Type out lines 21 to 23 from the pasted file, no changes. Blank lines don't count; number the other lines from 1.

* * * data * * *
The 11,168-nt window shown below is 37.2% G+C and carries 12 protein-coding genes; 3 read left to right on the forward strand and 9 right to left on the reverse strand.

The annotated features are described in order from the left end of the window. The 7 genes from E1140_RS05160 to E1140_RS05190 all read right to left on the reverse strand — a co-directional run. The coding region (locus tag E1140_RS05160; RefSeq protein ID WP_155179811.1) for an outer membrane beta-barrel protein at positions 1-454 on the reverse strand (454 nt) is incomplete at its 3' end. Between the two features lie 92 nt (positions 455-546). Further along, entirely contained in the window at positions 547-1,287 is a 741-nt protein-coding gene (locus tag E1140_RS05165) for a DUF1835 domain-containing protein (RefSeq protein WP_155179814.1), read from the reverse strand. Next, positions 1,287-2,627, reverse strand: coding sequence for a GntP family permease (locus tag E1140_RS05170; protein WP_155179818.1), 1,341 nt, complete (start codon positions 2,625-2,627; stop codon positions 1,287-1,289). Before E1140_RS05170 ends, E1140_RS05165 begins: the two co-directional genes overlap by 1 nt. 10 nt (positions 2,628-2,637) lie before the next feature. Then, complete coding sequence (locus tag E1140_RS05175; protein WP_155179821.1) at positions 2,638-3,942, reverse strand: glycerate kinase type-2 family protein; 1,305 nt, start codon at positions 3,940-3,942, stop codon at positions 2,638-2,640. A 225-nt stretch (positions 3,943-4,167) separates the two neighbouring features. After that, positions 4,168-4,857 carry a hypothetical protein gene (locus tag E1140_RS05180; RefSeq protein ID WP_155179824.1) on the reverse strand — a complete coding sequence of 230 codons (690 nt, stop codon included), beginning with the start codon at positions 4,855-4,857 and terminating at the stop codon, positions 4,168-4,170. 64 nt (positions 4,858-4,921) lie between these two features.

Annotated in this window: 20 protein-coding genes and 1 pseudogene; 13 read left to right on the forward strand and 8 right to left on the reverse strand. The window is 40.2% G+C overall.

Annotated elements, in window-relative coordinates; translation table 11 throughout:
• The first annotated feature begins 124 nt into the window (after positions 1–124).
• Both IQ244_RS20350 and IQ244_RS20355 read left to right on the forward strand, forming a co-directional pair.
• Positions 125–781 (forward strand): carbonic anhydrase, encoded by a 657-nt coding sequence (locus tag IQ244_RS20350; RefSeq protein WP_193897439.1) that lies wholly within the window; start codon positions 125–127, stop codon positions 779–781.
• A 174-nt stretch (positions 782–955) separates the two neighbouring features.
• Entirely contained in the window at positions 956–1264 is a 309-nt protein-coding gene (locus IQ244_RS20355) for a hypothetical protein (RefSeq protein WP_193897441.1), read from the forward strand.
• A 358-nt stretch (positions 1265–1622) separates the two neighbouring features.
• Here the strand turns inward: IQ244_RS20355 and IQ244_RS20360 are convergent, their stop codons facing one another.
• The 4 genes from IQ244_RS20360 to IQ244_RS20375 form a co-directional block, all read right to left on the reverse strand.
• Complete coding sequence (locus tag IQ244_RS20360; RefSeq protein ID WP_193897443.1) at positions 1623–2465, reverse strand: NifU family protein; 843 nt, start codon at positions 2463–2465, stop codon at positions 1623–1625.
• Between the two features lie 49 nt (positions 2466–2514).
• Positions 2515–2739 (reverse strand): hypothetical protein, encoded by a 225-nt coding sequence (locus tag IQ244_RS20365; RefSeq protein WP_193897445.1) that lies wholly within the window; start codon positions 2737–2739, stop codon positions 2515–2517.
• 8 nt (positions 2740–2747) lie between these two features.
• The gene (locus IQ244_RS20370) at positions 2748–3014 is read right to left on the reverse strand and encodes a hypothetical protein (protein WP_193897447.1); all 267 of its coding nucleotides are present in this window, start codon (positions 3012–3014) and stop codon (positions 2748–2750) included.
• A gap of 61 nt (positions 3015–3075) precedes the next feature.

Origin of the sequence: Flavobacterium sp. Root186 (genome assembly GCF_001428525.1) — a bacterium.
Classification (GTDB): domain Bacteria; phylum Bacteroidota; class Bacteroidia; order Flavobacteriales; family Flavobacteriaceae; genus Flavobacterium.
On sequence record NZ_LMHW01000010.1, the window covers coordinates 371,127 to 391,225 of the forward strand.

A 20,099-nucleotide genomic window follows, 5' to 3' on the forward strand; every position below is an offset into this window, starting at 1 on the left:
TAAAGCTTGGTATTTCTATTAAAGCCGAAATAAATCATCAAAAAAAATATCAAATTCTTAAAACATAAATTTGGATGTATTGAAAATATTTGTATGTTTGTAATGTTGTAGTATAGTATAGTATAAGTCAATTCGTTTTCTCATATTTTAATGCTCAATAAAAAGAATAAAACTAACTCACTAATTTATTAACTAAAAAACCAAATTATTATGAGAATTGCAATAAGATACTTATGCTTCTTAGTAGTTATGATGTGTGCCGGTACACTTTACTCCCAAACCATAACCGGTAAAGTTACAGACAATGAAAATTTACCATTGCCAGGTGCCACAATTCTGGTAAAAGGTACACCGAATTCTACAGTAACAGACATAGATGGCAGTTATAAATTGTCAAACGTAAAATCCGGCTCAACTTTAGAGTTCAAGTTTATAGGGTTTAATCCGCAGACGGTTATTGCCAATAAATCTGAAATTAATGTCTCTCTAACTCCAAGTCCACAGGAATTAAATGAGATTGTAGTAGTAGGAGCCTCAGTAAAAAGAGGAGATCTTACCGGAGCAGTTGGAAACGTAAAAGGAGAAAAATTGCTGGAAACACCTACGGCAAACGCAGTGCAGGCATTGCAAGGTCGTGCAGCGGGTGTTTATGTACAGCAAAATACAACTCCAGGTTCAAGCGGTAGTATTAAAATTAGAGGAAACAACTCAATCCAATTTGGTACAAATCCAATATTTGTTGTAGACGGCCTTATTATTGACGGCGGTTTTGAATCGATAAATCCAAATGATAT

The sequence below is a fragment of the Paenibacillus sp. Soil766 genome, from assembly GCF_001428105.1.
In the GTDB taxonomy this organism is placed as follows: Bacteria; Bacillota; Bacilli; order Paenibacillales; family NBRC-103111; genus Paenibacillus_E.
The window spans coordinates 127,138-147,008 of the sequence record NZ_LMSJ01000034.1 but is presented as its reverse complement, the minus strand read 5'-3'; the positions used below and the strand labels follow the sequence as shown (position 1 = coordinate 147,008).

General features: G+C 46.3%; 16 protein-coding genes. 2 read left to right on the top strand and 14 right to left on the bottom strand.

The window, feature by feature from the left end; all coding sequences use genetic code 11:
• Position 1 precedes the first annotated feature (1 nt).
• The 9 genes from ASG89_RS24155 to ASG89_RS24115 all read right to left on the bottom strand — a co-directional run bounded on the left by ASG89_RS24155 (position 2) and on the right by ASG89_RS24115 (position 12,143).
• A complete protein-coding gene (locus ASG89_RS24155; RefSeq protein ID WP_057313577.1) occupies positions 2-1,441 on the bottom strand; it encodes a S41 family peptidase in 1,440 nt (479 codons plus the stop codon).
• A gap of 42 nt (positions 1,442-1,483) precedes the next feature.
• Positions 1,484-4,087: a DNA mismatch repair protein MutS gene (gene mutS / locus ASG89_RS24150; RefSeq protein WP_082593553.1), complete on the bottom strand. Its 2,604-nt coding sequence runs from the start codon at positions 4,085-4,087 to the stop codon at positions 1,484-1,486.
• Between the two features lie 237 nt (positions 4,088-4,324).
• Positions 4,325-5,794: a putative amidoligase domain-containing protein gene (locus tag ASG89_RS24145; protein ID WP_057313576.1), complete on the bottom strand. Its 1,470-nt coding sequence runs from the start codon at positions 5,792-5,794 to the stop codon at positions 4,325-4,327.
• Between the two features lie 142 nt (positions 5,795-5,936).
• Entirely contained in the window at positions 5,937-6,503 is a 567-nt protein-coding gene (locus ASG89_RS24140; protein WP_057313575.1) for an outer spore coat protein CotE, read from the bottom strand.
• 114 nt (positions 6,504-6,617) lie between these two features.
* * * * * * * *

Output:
On sequence record NZ_LMHW01000010.1, the window covers coordinates 371,127 to 391,225 of the forward strand.

A 20,099-nucleotide genomic window follows, 5' to 3' on the forward strand; every position below is an offset into this window, starting at 1 on the left:
TAAAGCTTGGTATTTCTATTAAAGCCGAAATAAATCATCAAAAAAAATATCAAATTCTTAAAACATAAATTTGGATGTATTGAAAATATTTGTATGTTTGTAATGTTGTAGTATAGTATAGTATAAGTCAATTCGTTTTCTCATATTTTAATGCTCAATAAAAAGAATAAAACTAACTCACTAATTTATTAACTAAAAAACCAAATTATTATGAGAATTGCAATAAGATACTTATGCTTCTTAGTAGTTATGATGTGTGCCGGTACACTTTACTCCCAAACCATAACCGGTAAAGTTACAGACAATGAAAATTTACCATTGCCAGGTGCCACAATTCTGGTAAAAGGTACACCGAATTCTACAGTAACAGACATAGATGGCAGTTATAAATTGTCAAACGTAAAATCCGGCTCAACTTTAGAGTTCAAGTTTATAGGGTTTAATCCGCAGACGGTTATTGCCAATAAATCTGAAATTAATGTCTCTCTAACTCCAAGTCCACAGGAATTAAATGAGATTGTAGTAGTAGGAGCCTCAGTAAAAAGAGGAGATCTTACCGGAGCAGTTGGAAACGTAAAAGGAGAAAAATTGCTGGAAACACCTACGGCAAACGCAGTGCAGGCATTGCAAGGTCGTGCAGCGGGTGTTTATGTACAGCAAAATACAACTCCAGGTTCAAGCGGTAGTATTAAAATTAGAGGAAACAACTCAATCCAATTTGGTACAAATCCAATATTTGTTGTAGACGGCCTTATTATTGACGGCGGTTTTGAATCGATAAATCCAAATGATAT